Australia’s Minister for Foreign Affairs the Hon. Julie Bishop emphasized her country’s resolve to work with UNESCO to defend the safety of journalists, freedom of expression and the protection of cultural heritage under attack in Syria and Iraq, during a meeting with Director-General Irina Bokova on 20 April 2015.
The Director-General briefed the Foreign Minister on the adoption on 12 February of UN Security Council Resolution 2199 that condemns the destruction of cultural heritage and adopts legally-binding measures to counter the illicit trafficking of antiquities from Iraq and Syria, thereby making for the first time a direct and explicit link between the former and the financing of armed groups and terrorism. She explained that the resolution boosts UNESCO’s action to strengthen international cooperation around the protection of cultural heritage and informed the Minister about a subsequent high-level meeting with key partners to map out its effective implementation, as well as plans to launch a global coalition against the illicit trafficking of works of art. Minister Bishop concurred on the need to raise awareness and expressed strong backing for UNESCO’s efforts. She also voiced appreciation for UNESCO’s work to promote freedom of expression and implement the UN Plan of Action on the Safety of Journalists.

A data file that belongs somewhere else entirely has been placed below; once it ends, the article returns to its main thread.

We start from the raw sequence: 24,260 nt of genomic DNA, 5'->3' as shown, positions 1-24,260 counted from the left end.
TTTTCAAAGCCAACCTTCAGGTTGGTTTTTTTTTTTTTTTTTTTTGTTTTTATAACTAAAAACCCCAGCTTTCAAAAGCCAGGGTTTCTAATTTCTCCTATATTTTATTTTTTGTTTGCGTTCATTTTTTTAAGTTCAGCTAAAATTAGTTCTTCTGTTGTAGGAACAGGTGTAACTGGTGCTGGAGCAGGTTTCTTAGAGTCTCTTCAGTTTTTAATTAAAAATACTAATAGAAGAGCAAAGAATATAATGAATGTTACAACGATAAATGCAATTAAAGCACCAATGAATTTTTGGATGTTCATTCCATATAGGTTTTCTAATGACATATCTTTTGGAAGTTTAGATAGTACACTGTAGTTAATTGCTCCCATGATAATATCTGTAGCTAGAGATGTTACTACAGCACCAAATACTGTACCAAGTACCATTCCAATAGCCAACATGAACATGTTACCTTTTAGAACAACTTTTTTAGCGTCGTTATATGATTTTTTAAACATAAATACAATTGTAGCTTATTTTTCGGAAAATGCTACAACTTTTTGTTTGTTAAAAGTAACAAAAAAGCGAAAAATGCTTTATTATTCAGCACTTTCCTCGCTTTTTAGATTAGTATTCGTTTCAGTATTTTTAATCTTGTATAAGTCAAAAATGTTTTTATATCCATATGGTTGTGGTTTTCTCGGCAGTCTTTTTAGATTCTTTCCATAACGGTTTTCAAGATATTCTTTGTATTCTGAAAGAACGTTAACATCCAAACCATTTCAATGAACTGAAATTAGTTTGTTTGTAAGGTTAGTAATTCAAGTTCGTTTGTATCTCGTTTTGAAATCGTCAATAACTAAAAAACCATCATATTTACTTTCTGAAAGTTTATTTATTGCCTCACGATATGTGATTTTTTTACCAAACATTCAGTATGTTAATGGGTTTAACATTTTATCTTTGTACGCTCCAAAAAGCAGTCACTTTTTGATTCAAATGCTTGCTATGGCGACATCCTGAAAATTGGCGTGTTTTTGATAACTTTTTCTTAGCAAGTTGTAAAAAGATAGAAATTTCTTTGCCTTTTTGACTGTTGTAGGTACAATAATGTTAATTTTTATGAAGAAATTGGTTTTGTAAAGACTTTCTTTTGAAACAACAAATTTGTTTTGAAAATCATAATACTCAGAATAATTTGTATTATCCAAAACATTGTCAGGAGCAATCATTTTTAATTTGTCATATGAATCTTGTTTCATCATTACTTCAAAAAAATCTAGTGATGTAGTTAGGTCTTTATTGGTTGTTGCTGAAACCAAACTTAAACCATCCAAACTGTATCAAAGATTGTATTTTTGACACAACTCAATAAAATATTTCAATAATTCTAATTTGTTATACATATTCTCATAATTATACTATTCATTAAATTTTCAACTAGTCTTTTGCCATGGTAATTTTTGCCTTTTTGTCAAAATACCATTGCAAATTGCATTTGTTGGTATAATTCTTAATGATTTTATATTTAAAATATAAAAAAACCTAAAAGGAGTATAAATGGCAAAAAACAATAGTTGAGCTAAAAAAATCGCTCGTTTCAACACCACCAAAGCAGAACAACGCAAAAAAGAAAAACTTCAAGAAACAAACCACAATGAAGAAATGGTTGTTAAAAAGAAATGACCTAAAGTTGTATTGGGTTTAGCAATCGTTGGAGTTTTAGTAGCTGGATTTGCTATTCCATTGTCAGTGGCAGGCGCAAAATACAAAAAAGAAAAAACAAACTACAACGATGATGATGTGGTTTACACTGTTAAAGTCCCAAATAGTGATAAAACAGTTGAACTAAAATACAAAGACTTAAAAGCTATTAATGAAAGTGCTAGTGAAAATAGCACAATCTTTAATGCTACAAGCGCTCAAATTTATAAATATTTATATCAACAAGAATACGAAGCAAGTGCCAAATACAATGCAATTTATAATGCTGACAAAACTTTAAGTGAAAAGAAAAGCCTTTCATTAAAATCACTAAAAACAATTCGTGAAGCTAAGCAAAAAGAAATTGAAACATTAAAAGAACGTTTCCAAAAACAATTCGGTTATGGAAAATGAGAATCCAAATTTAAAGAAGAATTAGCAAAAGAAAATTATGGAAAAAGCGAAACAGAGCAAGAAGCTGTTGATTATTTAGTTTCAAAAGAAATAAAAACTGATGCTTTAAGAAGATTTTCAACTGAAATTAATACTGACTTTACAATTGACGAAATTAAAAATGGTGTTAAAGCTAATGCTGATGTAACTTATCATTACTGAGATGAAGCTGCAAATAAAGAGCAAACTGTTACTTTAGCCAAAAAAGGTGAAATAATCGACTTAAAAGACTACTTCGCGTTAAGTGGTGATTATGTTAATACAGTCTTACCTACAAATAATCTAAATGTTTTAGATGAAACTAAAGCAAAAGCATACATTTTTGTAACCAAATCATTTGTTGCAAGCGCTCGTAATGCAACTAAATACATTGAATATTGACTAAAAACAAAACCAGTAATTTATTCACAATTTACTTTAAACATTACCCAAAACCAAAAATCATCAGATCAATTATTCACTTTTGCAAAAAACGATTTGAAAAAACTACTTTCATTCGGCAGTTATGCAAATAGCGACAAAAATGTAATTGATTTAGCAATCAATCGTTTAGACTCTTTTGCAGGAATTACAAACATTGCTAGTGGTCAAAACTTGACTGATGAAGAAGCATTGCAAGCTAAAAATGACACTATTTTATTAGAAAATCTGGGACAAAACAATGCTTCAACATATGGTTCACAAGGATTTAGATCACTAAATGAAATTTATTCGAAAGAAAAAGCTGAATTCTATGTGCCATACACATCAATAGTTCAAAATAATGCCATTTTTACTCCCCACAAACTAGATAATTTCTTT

Ahead of the 39th Session of the World Heritage Committee meeting in Bonn, Germany in June, the Foreign Minister underscored the actions taken by the Australian Government to respond to the Committee’s requests pertaining to the conservation and sustainable development of the Great Barrier Reef. She referred to the submission of the Reef 2050 Long-Term Sustainability Plan, stressing that it is backed up by sizeable financial resources from both the Federal and the Queensland Provincial Governments. She emphasized that the process of developing the plan to ensure the site’s outstanding universal value demonstrates that UNESCO can have impact on domestic policies in a positive way and can serve as an example to all Member States, expressing appreciation for the advisory support provided by the World Heritage Centre.
The Director-General commended the Australian Government for the scope of its efforts, including the adoption of laws that ban capital dredging, noting a concurrence of understanding on the stakes of sustainable management and financing, both for Australia and UNESCO.
In ending, the Director-General thanked Australia for its support to UNESCO and strengthening record of cooperation.